Your spring lawn gameplan is here.
Large patch fungus is a harmful disease for Zoysia, Bermuda, Centipede and St. Augustine turfs in the fall and early spring. It’s similar to brown patch fungus on Fescue. Fairway Green is seeing more cases of this disease every year in our area. Damage occurs before you can even be aware of it and will not be visible until green-up in the spring.
Controlling large patch fungus requires two applications of preventative fungicide in the spring and fall, or when ground temperatures are between 50 and 70 degrees. This is the only real way to handle the disease.
You’ll usually know if your Bermuda, Zoysia, Centipede or St. Augustine turf received winter damage by the end of May.
In the transition zone, which a large portion of NC is in, warm season turf generally won’t start growing until this time (when ground temperatures start being ideal for 24-hour plant growth and activity). This gives us the best idea of potential warm-season turf injuries.
Of course, some lawns will look green or somewhat green before this time. Several new varieties of Bermuda and Zoysia break dormancy earlier and stay active longer into the fall. Centipede may also try to break dormancy earlier than this and can get damaged by spring cold spells. However, in most cases, these turfs will not be actively growing yet.
If you are really concerned about a part of the lawn that just isn’t looking right, here’s what you can do:
A common misconception is that the weeds should turn brown and die within a couple days of treatment. However, this is often not the case, as most weed species can take a couple weeks to show signs of control. In fact, even if it’s under control, the plant may not turn brown. More often than not, the plant will just start to shrivel up and disappear, leaving behind a very small skeleton.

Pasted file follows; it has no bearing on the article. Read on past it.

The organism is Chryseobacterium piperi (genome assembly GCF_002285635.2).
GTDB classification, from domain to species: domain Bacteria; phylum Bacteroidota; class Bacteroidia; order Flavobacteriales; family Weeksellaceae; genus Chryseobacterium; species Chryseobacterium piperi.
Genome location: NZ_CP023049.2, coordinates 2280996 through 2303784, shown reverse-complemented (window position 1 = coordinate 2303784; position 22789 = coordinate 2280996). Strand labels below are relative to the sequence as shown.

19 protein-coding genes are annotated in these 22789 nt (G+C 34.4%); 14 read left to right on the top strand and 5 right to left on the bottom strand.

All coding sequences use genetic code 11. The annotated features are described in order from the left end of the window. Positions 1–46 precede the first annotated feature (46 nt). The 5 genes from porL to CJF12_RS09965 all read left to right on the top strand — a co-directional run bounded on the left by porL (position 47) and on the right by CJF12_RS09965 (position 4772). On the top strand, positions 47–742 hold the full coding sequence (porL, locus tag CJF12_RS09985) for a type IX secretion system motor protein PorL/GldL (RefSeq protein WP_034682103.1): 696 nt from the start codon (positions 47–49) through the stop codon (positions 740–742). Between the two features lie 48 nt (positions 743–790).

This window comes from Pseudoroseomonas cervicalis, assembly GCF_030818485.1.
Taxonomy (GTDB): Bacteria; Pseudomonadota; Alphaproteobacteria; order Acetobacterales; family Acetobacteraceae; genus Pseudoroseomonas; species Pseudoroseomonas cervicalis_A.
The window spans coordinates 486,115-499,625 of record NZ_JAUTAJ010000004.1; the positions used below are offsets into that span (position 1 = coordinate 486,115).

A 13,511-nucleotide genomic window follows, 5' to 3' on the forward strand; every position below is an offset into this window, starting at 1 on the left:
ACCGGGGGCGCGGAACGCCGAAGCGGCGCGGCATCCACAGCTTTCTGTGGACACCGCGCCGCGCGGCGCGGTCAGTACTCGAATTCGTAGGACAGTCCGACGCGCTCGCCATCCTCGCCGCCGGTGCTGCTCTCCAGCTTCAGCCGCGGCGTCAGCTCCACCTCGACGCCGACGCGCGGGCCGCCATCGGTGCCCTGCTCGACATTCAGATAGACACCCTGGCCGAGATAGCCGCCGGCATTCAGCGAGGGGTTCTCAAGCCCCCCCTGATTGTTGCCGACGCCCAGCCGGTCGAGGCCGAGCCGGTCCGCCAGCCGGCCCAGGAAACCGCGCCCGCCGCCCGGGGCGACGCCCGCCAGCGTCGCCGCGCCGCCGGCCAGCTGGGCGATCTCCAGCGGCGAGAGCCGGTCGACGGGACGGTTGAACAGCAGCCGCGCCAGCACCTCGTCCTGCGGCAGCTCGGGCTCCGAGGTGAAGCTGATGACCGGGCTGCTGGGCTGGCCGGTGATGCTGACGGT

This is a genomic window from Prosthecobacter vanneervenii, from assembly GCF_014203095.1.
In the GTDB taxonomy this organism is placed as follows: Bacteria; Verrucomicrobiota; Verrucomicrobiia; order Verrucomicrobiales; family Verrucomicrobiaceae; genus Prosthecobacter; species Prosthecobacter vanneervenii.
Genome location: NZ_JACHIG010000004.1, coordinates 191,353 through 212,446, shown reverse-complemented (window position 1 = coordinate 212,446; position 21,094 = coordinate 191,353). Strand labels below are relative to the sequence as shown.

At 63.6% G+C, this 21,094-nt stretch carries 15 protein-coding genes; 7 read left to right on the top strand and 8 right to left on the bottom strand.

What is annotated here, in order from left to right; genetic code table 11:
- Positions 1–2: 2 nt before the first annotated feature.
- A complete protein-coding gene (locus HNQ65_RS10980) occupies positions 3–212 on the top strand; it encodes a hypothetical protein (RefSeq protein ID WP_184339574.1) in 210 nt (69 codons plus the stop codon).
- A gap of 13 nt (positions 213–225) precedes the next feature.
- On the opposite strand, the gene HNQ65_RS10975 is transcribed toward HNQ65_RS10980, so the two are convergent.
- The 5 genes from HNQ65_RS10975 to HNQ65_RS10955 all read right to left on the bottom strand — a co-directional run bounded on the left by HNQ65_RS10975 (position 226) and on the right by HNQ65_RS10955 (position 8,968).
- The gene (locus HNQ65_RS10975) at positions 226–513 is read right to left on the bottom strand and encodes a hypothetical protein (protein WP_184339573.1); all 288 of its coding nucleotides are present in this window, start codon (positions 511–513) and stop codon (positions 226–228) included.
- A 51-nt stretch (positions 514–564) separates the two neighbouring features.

Moss continues to be a major topic for property owners. This is mainly due to the above-normal rainfall we’ve had for the past two years. This can also be in tandem with other conditions that are favorable for moss development. For example, a mixture of excessive shading and moisture, poor draining and compacted soil not being able to dry properly.
Conditions that create moss also create a poor growing environment for quality turf. While moss does not generally kill grass, it can take over lawn areas where turf is thin or unable to grow properly.
As a non-vascular plant, regular weed controls can’t help. There is also no reasonable chemical control option to remove moss either. Ultimately, controlling moss comes down to eliminating the conditions that create it. For the best preventive measures and direct actions you can take, check out our blog.
Poa annua (Annual Bluegrass) usually stands out from late April to May. This is due to the large amount of tan-colored seed heads the plant produces during this time. However, above-average ground temperatures means seed heads may have already started appearing.
As a wild annual grass, it can show up anywhere. Its hardiness means it can grow in poor conditions where desirable turf will not. This includes areas that have poor/compacted soil. However, being that it is a common grassy weed in our area, you may even find it in the middle of your yard.
Common areas it can show up include:
Poa annua germination starts in late August and goes through the winter (this is around the same time you see Fescue). Because of Poa annua’s maturity during pre-emergent Crabgrass applications in January, February and early spring, it’s not controlled by them. Poa annua will generally end its life cycle in late May and June. As a prolific seeder, seed is generally viable the following year.
We can control about 70-80% percent of Poa annua in warm season turf (Bermuda, Zoysia and Centipede). We do this with a split application in November and December with a product that provides good control. Again, this split application will control roughly 70-80%, as 100% control is not possible.